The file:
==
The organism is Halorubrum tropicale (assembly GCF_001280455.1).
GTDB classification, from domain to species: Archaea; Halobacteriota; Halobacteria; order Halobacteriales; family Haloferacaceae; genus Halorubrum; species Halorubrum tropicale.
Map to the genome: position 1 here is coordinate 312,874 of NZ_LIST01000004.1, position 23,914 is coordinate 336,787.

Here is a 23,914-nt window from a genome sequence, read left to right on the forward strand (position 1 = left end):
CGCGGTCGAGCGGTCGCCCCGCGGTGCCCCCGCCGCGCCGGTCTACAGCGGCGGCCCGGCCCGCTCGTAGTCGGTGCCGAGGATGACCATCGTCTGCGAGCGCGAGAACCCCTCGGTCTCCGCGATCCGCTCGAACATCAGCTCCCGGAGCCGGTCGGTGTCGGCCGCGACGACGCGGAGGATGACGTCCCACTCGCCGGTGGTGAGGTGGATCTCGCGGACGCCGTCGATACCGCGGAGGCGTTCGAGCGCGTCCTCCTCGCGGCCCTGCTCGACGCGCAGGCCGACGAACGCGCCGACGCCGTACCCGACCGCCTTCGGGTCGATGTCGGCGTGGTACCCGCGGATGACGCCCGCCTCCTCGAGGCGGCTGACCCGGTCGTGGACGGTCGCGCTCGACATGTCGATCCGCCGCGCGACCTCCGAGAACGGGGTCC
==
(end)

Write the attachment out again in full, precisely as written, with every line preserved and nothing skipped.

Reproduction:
The organism is Halorubrum tropicale (assembly GCF_001280455.1).
GTDB classification, from domain to species: Archaea; Halobacteriota; Halobacteria; order Halobacteriales; family Haloferacaceae; genus Halorubrum; species Halorubrum tropicale.
Map to the genome: position 1 here is coordinate 312,874 of NZ_LIST01000004.1, position 23,914 is coordinate 336,787.

Here is a 23,914-nt window from a genome sequence, read left to right on the forward strand (position 1 = left end):
CGCGGTCGAGCGGTCGCCCCGCGGTGCCCCCGCCGCGCCGGTCTACAGCGGCGGCCCGGCCCGCTCGTAGTCGGTGCCGAGGATGACCATCGTCTGCGAGCGCGAGAACCCCTCGGTCTCCGCGATCCGCTCGAACATCAGCTCCCGGAGCCGGTCGGTGTCGGCCGCGACGACGCGGAGGATGACGTCCCACTCGCCGGTGGTGAGGTGGATCTCGCGGACGCCGTCGATACCGCGGAGGCGTTCGAGCGCGTCCTCCTCGCGGCCCTGCTCGACGCGCAGGCCGACGAACGCGCCGACGCCGTACCCGACCGCCTTCGGGTCGATGTCGGCGTGGTACCCGCGGATGACGCCCGCCTCCTCGAGGCGGCTGACCCGGTCGTGGACGGTCGCGCTCGACATGTCGATCCGCCGCGCGACCTCCGAGAACGGGGTCC